However, it will matter to the French authorities, and to every other country who is considering allowing American tourists to return, that she very likely arrived already infected and pre-symptomatic before her second test was done.

 

Almost all of the ship’s passengers right now are residents of French Polynesia, which has literally been COVID-free for weeks, after having very few cases to begin with. Many onboard went to visit family members on Bora Bora. Some are literally just a couple of kms from home, stuck on the ship in Papeete right now, who at best will need to strictly self-isolate for 14 days if they are allowed to disembark in the next day or so and return to their homes.

 

Island nations do not have the medical resources to respond to large outbreaks. Tahiti has a large hospital, Bora Bora does not. Returning residents who go back to their homes on other islands than Tahiti, and those exposed residents and locals who may later develop a positive test or symptoms, or draw a losing ticket and become very sick with COVID, may not have easy access to adequate care.

 

I really hope that the testing and containment was enacted quickly enough; that this passenger was not one of the rare “superspreaders”;  that local contact tracing does its job well; that no community transmission takes hold because of this (as is feared in Norway); that everyone else onboard tests negative today; and are allowed to disembark quickly and go home to self-isolate (residents) or go into quarantine (tourists who will eventually need to travel home.)

 

On a positive note, her cabin-sharing family member tested negative again on Sunday, so if all else goes well, this could be a positive event in showing what can work in a manageable way.

Edited by snowglobe

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Posted (edited)

An update on the Paul Gauguin:
More detailed (and well balanced) info is now available in local media:

https://www.radio1.pf/paul-gauguin-les-passagers-en-septaine-a-terre-le-protocole-sanitaire-renforce/

https://www.tahiti-infos.com/Les-passagers-du-Gauguin-debarques-et-confines_a193190.html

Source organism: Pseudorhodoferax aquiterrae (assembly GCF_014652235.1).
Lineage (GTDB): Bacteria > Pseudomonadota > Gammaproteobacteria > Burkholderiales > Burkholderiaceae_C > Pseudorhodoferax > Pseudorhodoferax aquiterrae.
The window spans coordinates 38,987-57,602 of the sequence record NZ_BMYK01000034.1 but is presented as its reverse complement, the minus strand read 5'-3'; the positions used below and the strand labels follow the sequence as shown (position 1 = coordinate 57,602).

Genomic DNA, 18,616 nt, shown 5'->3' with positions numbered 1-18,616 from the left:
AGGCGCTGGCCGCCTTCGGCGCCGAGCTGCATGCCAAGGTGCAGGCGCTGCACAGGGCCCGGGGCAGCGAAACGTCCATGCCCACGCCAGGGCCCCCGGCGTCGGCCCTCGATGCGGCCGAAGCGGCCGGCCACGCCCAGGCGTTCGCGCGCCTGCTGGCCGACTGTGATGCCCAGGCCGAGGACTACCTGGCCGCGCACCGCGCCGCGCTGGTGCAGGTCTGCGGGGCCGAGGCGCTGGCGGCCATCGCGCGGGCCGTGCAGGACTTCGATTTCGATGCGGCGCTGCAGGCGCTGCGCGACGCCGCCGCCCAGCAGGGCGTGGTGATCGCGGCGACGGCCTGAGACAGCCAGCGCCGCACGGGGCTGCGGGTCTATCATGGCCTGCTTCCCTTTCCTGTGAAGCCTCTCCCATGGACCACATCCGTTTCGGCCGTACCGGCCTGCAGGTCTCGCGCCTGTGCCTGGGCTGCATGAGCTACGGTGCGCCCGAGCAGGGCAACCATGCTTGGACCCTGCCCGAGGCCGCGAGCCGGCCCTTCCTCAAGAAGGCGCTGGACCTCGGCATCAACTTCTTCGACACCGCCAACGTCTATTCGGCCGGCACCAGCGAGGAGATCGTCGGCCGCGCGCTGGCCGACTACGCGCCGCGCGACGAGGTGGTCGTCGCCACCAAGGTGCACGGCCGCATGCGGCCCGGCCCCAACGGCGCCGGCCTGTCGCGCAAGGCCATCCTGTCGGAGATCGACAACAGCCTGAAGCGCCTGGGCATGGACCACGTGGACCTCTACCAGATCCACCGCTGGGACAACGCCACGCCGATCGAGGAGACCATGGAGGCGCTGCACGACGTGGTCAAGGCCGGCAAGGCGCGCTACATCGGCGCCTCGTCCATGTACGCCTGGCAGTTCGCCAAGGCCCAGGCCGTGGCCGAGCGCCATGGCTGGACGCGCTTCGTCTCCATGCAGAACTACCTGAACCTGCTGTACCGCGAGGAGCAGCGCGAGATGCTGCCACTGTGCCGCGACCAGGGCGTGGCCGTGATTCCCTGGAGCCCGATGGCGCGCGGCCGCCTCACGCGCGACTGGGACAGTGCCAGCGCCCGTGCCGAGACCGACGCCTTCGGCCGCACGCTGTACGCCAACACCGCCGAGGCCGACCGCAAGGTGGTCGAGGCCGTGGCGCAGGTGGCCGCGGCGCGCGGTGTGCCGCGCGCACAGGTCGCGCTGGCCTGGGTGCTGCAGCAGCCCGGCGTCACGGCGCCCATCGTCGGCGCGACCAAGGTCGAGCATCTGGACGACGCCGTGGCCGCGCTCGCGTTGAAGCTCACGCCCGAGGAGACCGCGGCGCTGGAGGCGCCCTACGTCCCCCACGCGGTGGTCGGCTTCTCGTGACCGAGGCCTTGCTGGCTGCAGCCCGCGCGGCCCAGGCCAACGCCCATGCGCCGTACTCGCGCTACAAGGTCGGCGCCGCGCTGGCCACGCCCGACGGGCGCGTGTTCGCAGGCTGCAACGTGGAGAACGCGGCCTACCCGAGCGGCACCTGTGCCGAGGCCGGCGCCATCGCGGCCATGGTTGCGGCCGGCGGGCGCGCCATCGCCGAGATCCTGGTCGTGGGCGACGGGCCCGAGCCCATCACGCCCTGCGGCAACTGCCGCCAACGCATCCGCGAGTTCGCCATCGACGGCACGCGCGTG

None of the other passengers and crew tested positive from Sunday’s testing, and they have been allowed to start to disembark the Gauguin Monday night.

Here, IMO, are the salient facts to note:

 

The infected passenger is a 22-year-old travelling with her mother. They arrived from the States last Sunday, before boarding on Thursday. They’d been diligently following the mandatory masking and social distancing protocols, and were also diligent about doing the required self-test and dropping it off as instructed. They 100% complied with all of the conditions that were imposed on their travel and their cruise -- they did their part to mitigate risk.


The requirement for a test to be done 72 hours before boarding the departure flight is not perfect - but we all knew that already. It’s acknowledged that she could have easily been infected in the interval, or that it could have been a false-negative. The required self-test done 4 days after arrival did its job. However, it did not prevent her from embarking the ship. Because of this, a 3rd test on the eve of embarkation is now going to be required, administered by the authorities.

 

The sanitary protocols onboard ship were strictly adhered to, and worked. Tracing identified 24 ‘at risk’ crew and passengers that had been in contact with the pair (out of 340.) The pair’s shoreside day on Bora-Bora, with the use of a rental car and a stop at a restaurant, as well as their time in Tahiti, could reliably be contact-traced as well.

 

The authorities expressed confidence in their testing, tracing and isolating policy. They feel that the E.T.I.S. system (https://www.etis.pf/en/), that they have put in place to manage the health screening and monitoring of the tourists on the islands, functioned as intended. They felt that the risk of exposure had been minimal (not zero.)

 

All passengers and crew that tested negative must now adhere to a 7-day quarantine, to end with retesting to done at the end of this period. The monitored ‘confinement’ must be done at home for the residents, or in designated accommodation for the other passengers. All had to sign an ‘honour-bound’ quarantine compliance agreement. Passengers who live on Tahiti were the first to be allowed to disembark and go directly home on Monday night. Residents of the other islands are expected to disembark to return home today. The crew shall remain onboard. 

 

The interesting thing about all of this is that this incident has happened in a “closed environment” of sorts - with French Polynesia being essentially free of community transmission. What remains to be watched, especially in the next 7-10 days, is if the islands remain cluster-free, and if none of the passengers and crew return a positive result when retested in 7 days.